Quake 3 Arena HT enabled
As expected the lower resolutions use the extra 200MHz to its fullest while 1280×1024 and beyond show the 9700Pro maxing out. Although the lower resolutions are impractical for real world gaming, one has to wonder just how fast Q3A can run, it seems everytime we get a faster CPU the low res scores keep getting higher and higher.
3DMark HT enabled
The 3DMark 2003 CPU tests are very intensive, particularly the second one, showcasing a relatively minor performance increase across the board. This is as close to being a solely CPU dependant 3D test as any other app you’ll get, and while it is impractical game wise to leave 3D chip optimizations out, it shows the raw power of the CPU on hand nicely.
Unreal Tournament, Comanche 4, SPECViewperf
Unreal Tournament 2003 HT enabled
UT2003 is, in the most part, more CPU dependant than 3D chip dependant, and the extra 200MHz seem to do a decent job getting a performance enhancement here, at least for every resolution other than 1600×1200. However, 1600×1200 is always going to be a hard resolution to please with only a CPU upgrade, no matter what application.
Comanche 4 HT enabled
The resolution almost might as well be a constant in Comanche 4, because on both CPU’s we hardly see a loss going from 640×480 to 1600×1200 at all. Obviously, CPU speed can only do so much for Commanche 4, as the extra 200MHz only gets an extra ~5fps on average.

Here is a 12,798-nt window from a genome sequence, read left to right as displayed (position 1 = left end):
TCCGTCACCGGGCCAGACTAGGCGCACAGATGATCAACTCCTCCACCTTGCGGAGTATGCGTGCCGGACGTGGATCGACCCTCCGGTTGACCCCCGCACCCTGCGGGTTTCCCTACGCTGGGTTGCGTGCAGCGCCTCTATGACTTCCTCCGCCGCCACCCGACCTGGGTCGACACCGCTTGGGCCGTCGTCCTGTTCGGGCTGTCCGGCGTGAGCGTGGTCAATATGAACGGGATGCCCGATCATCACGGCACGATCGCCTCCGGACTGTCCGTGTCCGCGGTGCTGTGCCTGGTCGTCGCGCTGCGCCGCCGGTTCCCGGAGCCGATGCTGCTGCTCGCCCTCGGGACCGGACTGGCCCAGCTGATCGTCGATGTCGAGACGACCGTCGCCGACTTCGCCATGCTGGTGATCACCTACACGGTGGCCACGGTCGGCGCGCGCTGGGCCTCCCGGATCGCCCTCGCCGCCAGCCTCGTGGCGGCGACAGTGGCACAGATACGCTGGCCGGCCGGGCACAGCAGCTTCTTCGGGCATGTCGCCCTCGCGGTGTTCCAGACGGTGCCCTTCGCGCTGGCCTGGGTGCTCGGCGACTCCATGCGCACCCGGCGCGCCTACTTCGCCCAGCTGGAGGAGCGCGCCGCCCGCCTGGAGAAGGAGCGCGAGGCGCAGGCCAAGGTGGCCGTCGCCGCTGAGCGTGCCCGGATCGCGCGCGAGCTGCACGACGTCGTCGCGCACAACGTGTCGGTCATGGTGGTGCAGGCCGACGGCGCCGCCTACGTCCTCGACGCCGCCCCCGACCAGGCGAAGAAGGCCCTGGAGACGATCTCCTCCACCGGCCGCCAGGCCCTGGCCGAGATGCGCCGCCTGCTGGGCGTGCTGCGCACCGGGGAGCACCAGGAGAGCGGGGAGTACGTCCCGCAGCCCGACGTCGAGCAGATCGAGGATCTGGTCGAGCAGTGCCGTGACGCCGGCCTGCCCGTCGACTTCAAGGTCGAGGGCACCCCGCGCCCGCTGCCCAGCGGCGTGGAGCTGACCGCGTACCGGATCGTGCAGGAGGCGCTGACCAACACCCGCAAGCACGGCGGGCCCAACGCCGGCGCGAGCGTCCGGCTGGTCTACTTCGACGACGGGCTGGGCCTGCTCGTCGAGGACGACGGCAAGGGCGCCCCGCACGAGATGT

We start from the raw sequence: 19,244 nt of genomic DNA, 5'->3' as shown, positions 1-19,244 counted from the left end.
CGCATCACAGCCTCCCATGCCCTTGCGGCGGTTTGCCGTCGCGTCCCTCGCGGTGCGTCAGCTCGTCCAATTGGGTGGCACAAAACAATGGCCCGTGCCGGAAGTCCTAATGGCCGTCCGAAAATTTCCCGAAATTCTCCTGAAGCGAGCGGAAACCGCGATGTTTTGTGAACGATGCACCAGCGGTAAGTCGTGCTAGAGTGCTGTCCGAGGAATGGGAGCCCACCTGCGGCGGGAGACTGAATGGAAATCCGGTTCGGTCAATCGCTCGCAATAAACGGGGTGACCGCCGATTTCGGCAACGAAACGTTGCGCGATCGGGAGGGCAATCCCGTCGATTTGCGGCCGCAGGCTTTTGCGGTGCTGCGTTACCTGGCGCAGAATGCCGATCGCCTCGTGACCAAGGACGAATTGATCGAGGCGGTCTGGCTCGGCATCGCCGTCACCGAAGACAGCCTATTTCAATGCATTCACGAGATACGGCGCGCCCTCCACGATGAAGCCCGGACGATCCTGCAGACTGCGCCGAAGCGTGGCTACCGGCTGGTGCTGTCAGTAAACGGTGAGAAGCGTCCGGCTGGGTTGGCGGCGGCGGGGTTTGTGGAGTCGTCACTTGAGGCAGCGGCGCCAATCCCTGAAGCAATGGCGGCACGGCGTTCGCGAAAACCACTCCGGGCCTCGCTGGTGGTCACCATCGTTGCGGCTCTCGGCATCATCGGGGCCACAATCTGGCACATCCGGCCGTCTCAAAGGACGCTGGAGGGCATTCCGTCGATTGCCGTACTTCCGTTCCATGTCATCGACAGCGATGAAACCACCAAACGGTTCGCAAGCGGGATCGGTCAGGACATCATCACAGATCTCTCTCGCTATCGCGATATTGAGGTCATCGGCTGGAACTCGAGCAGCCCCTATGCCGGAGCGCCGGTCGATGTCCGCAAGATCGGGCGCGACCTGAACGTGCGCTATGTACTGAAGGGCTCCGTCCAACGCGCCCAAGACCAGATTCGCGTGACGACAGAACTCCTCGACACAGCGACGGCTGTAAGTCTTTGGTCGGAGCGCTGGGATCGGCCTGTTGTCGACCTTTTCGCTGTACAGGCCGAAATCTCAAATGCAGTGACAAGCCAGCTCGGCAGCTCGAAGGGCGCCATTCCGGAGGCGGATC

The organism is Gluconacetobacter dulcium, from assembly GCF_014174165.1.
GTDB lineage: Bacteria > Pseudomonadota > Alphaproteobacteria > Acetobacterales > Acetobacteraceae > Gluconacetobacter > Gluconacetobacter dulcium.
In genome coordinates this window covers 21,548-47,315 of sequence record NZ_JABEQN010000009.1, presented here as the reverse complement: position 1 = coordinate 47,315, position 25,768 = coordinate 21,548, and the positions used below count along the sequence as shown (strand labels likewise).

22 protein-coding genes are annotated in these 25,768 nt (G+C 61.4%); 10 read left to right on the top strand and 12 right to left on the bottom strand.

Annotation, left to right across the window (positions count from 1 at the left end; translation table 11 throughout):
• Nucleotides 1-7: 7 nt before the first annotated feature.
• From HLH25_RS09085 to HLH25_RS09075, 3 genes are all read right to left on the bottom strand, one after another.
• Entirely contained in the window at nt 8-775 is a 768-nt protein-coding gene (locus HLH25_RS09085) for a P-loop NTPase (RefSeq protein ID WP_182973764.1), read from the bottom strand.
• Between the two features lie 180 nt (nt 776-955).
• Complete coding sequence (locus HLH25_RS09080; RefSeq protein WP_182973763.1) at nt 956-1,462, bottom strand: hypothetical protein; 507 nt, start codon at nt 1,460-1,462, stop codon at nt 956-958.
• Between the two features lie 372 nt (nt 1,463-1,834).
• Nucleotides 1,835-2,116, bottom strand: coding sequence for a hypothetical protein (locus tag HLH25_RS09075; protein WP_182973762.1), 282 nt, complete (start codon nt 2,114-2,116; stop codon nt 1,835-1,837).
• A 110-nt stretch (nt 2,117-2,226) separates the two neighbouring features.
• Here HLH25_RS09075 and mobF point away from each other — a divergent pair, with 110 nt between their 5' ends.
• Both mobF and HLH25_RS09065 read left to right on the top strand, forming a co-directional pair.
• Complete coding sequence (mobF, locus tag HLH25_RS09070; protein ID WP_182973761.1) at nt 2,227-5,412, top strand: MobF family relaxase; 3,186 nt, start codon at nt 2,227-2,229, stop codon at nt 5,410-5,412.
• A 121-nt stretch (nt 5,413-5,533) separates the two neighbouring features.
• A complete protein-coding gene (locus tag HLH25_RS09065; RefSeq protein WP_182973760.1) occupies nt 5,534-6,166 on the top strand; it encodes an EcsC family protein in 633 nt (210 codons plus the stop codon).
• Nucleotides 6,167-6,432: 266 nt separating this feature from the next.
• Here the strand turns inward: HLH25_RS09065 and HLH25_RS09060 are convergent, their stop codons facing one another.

SPECViewperf 7.1 HT enabled
SPECViewperf 7.1 is a collection of common desktop multimedia applications, which also seems to be very CPU independant. Nevertheless, the 3.2GHz managed to improve in every test as expected, if only slightly.
Performance per dollar
Having the best performance is one thing, but having the performance to justify the extra price tag is another. In this section, we will briefly cover what performance the 3GHz and 3.2GHz Pentium4’s get per dollar. For example, in Quake3, this means for every dollar you spend you get X amount of frames per second. This is a good way to compare CPU’s no matter how different they are, as they all share atleast one characteristic, that being available in the retail market.
The Pentium4 3.2 GHz was given the price of US$139,95 , according to the lowest price we could find on pricegrabber. The 3.2Ghz Pentium4 was US$695, we took the FPS mark we found in Quake 3, and divided it by its price, showing you how many FPS you get per dollar in each resolution.
As you can see, as far as value for money is concerned, the 3Ghz Pentium4 wins out significantly. Remember, this isn’t saying the 3Ghz Pentium4 performs better, it is just saying that for every dollar each CPU costs, you’re getting more for your money with the 3GHz CPU. This is only really relevant for people who try to get the most out of their cash, but if you plan on buying either a 3.0 or a 3.2 then that probably isn’t you anyway.
Obviously the 3.2GHz CPU is a very expensive CPU, every top of the line product is, atleast compared to its slower counterparts. Although it would be crazy to recommend this CPU to everyone, that isn’t relevant, people who are considering this CPU don’t need to be told it is the best performer, you already know that simply by looking at the product name. And people who aren’t dedicated to buying the fastest PC available every month don’t need to be told this CPU isn’t for them, the price tag tells them that straight off the bat. If you’re an Intel buyer who wants the best then this is it right here, but for any other user, the 3.2GHz P4 is but a mere symbol of raw computing power.